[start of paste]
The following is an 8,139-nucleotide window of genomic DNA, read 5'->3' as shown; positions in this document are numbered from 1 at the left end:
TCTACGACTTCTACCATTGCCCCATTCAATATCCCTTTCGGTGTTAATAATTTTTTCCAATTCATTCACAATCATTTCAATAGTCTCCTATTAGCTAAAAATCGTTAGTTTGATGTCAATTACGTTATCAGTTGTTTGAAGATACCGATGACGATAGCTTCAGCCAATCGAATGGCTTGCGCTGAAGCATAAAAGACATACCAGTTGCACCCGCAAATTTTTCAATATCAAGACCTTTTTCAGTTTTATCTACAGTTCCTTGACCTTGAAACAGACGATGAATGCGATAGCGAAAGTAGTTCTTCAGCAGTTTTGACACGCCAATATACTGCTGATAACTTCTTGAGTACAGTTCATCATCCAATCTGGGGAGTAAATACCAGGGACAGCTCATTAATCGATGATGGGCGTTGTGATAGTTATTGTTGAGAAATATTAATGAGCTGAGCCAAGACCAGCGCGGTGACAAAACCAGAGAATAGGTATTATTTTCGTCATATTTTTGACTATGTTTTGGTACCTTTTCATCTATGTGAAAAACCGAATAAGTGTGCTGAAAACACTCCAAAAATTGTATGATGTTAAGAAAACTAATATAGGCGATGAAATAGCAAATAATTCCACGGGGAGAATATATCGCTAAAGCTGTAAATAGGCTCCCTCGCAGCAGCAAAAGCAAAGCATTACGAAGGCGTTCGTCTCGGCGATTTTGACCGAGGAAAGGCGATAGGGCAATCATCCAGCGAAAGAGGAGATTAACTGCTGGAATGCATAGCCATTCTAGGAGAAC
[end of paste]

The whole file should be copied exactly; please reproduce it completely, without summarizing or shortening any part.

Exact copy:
The following is an 8,139-nucleotide window of genomic DNA, read 5'->3' as shown; positions in this document are numbered from 1 at the left end:
TCTACGACTTCTACCATTGCCCCATTCAATATCCCTTTCGGTGTTAATAATTTTTTCCAATTCATTCACAATCATTTCAATAGTCTCCTATTAGCTAAAAATCGTTAGTTTGATGTCAATTACGTTATCAGTTGTTTGAAGATACCGATGACGATAGCTTCAGCCAATCGAATGGCTTGCGCTGAAGCATAAAAGACATACCAGTTGCACCCGCAAATTTTTCAATATCAAGACCTTTTTCAGTTTTATCTACAGTTCCTTGACCTTGAAACAGACGATGAATGCGATAGCGAAAGTAGTTCTTCAGCAGTTTTGACACGCCAATATACTGCTGATAACTTCTTGAGTACAGTTCATCATCCAATCTGGGGAGTAAATACCAGGGACAGCTCATTAATCGATGATGGGCGTTGTGATAGTTATTGTTGAGAAATATTAATGAGCTGAGCCAAGACCAGCGCGGTGACAAAACCAGAGAATAGGTATTATTTTCGTCATATTTTTGACTATGTTTTGGTACCTTTTCATCTATGTGAAAAACCGAATAAGTGTGCTGAAAACACTCCAAAAATTGTATGATGTTAAGAAAACTAATATAGGCGATGAAATAGCAAATAATTCCACGGGGAGAATATATCGCTAAAGCTGTAAATAGGCTCCCTCGCAGCAGCAAAAGCAAAGCATTACGAAGGCGTTCGTCTCGGCGATTTTGACCGAGGAAAGGCGATAGGGCAATCATCCAGCGAAAGAGGAGATTAACTGCTGGAATGCATAGCCATTCTAGGAGAAC